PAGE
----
From the beginning, Belvedere’s residents seem to have had a fascination with the international, and this was reflected in the town’s traditions, as well as its architectural styles. Pew was the one of the organizers of the opulent “Night in Venice” festivities; its 1895 event attracted 30,000 spectators from around the bay to see a parade of the famed ark houseboats. According to a paper at the time, The San Francisco Call, it was quite spectacular: “Like beacons to all mankind the red and green and yellow lights glittered and flashed across the water like a million tongues of fire.” One ark, which was hailed as best decorated, was adorned with no less than two giant paper mâché lions, fishing nets containing 3,000 carnations and 500 colorful lanterns.

As Belvedere’s homes were originally built as summer retreats for the San Francisco elite fleeing the heat (and stink) of the city, the architectural styles here tended to veer toward the eclectic. “In the 1890s, families came over and stayed in what were mostly cottages, summer houses and arks,” explains Gotz. “After the earthquake in 1906, a lot of them just moved over.”

Belvedere has its own unique style of architecture known as First Bay Tradition, which combines an English and Swiss cottage sensibility with a heavy use of shingles. Some of the opulent architecture that sprung up on the island was influenced by the 1893 Columbian International Exposition in Chicago, which showcased the City Beautiful movement, bringing Beaux-Arts classicism to buildings across the country. Later, beloved Bay Area architect Julia Morgan was responsible for several Belvedere homes on the island, including part of lawyer Gordon Blanding’s grand classical estate that at one point required 25 employees to run. The center of it was Locksley Hall on Golden Gate Avenue, today one of the most expensive homes on the island. There was also “The Organ House,” which was enlarged to accommodate a massive organ that was eventually moved to the Paramount Theater in Oakland.

Art on the Bay

Barbara Briggs
My great aunt, Barbara Briggs, and her cockatoo, Koki, in 1978.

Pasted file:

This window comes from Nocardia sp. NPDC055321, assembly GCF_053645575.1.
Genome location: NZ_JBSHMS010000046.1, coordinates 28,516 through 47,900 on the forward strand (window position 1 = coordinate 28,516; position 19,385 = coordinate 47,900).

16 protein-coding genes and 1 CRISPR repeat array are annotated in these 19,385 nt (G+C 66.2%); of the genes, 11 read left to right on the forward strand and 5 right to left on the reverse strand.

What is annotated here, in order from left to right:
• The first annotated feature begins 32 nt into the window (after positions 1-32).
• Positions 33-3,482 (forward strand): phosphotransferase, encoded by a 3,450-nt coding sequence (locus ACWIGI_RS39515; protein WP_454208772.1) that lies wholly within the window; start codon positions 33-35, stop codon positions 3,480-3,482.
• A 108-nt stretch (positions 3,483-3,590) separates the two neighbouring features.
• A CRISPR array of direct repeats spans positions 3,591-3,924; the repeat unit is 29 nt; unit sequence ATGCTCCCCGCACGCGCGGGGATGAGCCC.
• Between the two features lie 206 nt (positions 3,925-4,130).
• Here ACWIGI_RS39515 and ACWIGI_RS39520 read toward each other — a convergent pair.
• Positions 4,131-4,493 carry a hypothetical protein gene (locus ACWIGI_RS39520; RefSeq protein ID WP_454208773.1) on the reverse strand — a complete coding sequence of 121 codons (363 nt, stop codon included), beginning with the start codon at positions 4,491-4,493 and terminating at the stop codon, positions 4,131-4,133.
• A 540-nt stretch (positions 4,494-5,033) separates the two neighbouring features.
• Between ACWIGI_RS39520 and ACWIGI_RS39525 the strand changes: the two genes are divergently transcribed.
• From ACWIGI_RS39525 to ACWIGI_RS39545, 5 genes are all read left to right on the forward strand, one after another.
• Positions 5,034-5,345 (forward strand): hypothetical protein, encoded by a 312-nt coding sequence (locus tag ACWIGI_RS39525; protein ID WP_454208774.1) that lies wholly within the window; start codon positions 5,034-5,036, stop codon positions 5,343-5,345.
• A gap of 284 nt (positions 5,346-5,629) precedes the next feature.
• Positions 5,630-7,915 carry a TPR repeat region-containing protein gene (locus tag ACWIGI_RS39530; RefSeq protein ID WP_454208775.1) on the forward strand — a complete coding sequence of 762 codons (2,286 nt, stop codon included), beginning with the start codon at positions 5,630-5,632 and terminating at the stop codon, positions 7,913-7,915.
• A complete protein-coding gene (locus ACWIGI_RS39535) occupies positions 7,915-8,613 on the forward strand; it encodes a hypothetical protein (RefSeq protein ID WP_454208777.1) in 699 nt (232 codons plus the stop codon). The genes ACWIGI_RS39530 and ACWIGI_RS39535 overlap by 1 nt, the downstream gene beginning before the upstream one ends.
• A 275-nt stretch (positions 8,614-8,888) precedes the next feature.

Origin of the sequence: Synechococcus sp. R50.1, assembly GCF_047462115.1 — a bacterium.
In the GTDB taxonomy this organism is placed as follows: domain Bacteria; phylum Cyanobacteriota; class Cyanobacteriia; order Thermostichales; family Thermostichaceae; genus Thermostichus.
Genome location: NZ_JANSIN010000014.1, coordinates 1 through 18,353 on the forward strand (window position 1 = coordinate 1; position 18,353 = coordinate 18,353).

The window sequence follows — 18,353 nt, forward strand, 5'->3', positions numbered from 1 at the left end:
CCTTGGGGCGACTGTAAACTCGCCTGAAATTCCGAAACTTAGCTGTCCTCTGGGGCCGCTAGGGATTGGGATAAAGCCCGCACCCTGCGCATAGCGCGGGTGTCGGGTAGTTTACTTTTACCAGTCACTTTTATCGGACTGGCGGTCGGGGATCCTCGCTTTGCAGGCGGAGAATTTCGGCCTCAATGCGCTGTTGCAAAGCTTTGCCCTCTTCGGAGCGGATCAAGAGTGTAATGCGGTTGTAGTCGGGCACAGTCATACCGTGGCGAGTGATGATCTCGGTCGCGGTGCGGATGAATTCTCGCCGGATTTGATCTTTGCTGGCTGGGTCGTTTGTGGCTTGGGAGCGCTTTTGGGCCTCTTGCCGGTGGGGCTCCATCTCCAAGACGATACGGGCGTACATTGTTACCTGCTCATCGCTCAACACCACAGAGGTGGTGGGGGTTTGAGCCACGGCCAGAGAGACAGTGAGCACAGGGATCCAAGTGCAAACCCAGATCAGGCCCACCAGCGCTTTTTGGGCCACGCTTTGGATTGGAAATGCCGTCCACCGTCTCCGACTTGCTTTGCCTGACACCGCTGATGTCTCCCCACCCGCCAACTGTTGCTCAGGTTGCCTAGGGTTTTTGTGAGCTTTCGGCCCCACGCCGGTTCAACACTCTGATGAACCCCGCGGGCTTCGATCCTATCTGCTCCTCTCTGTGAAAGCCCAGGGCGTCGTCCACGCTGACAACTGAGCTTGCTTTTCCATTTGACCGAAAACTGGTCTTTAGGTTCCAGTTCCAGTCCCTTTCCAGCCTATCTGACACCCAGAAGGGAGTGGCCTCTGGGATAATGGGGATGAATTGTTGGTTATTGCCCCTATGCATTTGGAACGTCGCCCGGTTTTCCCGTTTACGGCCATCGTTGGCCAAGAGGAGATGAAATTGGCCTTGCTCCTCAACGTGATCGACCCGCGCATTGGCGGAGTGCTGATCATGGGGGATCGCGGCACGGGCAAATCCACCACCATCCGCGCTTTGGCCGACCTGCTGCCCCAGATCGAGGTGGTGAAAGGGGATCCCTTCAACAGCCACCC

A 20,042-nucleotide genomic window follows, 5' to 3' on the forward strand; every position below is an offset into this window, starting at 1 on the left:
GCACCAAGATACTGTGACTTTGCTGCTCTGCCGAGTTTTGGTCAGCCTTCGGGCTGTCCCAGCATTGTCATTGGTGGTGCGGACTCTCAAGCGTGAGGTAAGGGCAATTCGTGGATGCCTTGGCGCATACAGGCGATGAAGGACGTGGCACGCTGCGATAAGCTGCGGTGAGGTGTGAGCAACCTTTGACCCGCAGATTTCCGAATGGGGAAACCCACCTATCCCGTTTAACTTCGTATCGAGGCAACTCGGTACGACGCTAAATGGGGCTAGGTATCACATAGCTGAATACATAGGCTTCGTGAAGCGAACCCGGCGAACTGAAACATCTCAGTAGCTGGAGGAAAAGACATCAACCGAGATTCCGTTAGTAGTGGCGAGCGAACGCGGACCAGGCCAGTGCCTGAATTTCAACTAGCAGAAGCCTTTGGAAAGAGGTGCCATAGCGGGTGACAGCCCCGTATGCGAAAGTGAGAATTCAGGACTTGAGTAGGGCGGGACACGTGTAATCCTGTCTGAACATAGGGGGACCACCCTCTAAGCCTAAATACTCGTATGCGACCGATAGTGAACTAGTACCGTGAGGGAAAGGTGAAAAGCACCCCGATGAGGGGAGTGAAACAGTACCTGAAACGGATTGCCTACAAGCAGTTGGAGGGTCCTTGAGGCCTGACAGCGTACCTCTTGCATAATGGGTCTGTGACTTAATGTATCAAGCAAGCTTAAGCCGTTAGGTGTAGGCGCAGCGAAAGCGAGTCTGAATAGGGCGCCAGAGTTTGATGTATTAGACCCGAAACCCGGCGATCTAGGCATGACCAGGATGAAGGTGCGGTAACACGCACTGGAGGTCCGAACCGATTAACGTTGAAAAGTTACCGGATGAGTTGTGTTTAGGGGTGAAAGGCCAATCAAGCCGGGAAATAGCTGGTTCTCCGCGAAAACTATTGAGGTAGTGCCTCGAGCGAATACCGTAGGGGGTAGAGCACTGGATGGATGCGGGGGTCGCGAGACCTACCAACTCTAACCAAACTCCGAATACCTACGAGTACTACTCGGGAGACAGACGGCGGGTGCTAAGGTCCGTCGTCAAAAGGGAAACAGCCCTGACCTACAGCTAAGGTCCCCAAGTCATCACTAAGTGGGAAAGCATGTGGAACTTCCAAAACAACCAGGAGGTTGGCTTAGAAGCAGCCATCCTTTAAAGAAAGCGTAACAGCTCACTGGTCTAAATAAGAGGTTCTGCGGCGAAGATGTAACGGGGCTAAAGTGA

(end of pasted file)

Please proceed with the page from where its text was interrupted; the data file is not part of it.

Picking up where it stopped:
My great aunt and uncle moved to Belvedere in 1955; she was an artist who had studied at UC Berkeley and the Chicago Art Institute, and he was a graphic designer. She was also an art teacher and a children’s book author, publishing a book called The Otter Twins, which was inspired by otters she viewed at the San Francisco Zoo.

Barbara Briggs Painting
One of Barbara’s paintings.

No doubt Belvedere’s thriving art scene had something to do with their move there. Art was part of Belvedere life since the town was built. “There were a lot of artists here,” explains Gotz. “A group of artists known as the ‘The Society of Six’ started a movement here in the late 19th century and early 20th century. They were inspired by the French Impressionists, which they would have seen at the Pan Pacific Fair. They applied this French Plien Aire style to the Bay Area; one of them, Seldon-Connor Gile painted an epic painting of the Tiburon/Belvedere waterfront.”

Many local landmarks, like the Organ House, were gathering places for artists and writers. Belvedere’s famous arks floated in the bay for several decades before they were relegated to shore in 1939, and were rented by artists and sculptors in the 1950s and ’60s, creating a small artists’ colony. It was home to well-known local artists like John Falter, who painted covers for The Saturday Evening Post magazine; Esther Meyer, a prolific landscape painter and water colorist; and Bob Bastian, who was a cartoonist for the San Francisco Chronicle and KQED.

Pagoda House
The view in the room that was once Barbara’s studio.

My great aunt died in 2010 after living in the Pagoda House most of her life. The house’s walls were decorated with her abstract paintings, which were created in her studio with its panoramic views of Corinthian Island, Angel Island and San Francisco. Perhaps the shades of this landscape inspired her work. Undoubtedly, both her art and life were entwined with the history of her unique house and the beautiful community it’s part of.

All modern photos of the house courtesy of Adam Gavzner, Compass.

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Jessica Gliddon

Jessica Gliddon is the Group Digital Content Manager for Marin Magazine. An international writer and editor, she has worked on publications in the UK, Dubai and Cape Town. She is a graduate of UC Santa Cruz, and is the former editor of Abu Dhabi’s airline magazine, Etihad Inflight. When she’s not checking out the latest exhibit at SFMOMA or searching out the best places to eat and drink near her home in San Francisco, she volunteers at the Marine Mammal Center in Sausalito.